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Tree climbing

What you need to know

The Work at Height Regulations 2005 do not ban climbing work but for all tree work involving work at height employers have a duty to plan the work and select appropriate work equipment make it as safe as possible.

The Regulations say that climbing work with a personal fall protection system - ropes and harness - can only be done if:

What you need to do

The main climbing techniques in tree work are either:

In the tree, where possible, the system should be securely attached to two load-bearing anchor points. Each anchor point should be strong enough to support the climber, work equipment and any foreseeable loading.

Work positioning systems should only be used if there is a suitable backup system for preventing or arresting a fall. If the backup system includes a second line, the user must be connected to it. If it is not reasonably practicable to have a backup system, you need to make sure that the work positioning system doesn't fail – for example by:

Rope access and positioning should only be used if there are at least two separately anchored lines - one the working line and the other a safety line. The user must be connected to both lines using a suitable harness. The working line should be equipped with a safe means of ascent and descent and have a self-locking design to prevent the user falling if they lose control. The safety line must be equipped with a mobile fall protection system connected to, and travelling with, the user of the system.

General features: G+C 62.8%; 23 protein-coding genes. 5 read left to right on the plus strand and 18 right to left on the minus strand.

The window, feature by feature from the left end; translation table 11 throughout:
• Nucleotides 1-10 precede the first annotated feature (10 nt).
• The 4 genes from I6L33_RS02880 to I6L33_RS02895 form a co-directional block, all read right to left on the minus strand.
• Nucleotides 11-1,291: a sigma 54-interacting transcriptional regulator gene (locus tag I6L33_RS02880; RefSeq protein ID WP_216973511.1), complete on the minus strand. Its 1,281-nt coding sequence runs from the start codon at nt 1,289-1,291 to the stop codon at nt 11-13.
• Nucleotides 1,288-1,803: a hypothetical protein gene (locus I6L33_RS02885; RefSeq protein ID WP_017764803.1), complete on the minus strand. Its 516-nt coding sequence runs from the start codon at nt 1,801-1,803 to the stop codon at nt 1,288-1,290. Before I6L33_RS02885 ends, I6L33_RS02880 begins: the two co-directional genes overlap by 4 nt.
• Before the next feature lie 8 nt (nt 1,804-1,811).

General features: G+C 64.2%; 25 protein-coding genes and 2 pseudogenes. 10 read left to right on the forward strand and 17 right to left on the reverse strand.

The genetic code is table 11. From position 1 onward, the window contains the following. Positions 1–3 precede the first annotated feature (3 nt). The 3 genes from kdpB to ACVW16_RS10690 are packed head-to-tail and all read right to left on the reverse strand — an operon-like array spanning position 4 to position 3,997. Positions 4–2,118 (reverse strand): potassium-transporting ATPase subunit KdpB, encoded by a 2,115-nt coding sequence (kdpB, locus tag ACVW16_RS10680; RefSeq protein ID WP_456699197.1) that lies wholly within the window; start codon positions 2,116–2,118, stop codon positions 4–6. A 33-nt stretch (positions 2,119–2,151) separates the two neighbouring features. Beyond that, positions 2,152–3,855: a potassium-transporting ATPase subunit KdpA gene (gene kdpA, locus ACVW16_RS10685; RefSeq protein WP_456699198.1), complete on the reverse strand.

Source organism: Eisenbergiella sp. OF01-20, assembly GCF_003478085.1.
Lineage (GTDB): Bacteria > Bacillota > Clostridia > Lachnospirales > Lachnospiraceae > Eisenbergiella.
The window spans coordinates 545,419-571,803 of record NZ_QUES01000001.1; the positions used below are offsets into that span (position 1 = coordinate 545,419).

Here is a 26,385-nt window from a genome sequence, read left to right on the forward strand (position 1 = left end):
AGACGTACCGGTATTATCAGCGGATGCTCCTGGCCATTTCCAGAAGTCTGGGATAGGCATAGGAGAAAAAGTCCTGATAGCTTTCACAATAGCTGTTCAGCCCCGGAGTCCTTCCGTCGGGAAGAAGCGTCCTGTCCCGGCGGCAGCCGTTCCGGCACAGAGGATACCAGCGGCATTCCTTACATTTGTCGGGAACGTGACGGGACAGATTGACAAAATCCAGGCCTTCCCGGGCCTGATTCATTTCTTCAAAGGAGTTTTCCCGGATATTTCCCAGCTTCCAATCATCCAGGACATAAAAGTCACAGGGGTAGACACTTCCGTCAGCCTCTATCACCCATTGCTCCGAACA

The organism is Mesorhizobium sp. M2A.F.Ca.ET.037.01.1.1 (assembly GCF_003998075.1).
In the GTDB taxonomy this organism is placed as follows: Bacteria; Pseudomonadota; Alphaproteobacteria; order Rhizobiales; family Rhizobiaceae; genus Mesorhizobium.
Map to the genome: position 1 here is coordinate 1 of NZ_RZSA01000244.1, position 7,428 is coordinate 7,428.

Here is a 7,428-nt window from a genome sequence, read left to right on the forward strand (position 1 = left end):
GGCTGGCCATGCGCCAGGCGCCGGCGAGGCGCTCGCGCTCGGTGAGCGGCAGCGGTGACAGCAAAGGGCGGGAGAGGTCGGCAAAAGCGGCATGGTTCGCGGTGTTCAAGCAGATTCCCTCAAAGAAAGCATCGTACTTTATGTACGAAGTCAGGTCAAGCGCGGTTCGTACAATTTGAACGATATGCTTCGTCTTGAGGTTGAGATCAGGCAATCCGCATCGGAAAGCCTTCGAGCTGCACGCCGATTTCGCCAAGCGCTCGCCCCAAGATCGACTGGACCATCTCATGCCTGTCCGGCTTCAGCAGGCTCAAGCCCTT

In rope access and positioning a single rope can be used if a risk assessment has shown that the use of a second line would entail higher risk, and appropriate measures have been taken to ensure safety.

HSE recognises that arboricultural techniques and tree form and species will mean that it is not always reasonably practicable to have either two climbing lines or to be attached to the tree by two separate systems. We have worked with the industry in revising the Guide to good climbing practice. This builds on the previous good practice and provides greater detail in a number of key areas, for example:

Find out more

For further information on aerial tree work see also the following pages

You can also find out about appropriate techniques for common tree work tasks in HSE's research documents: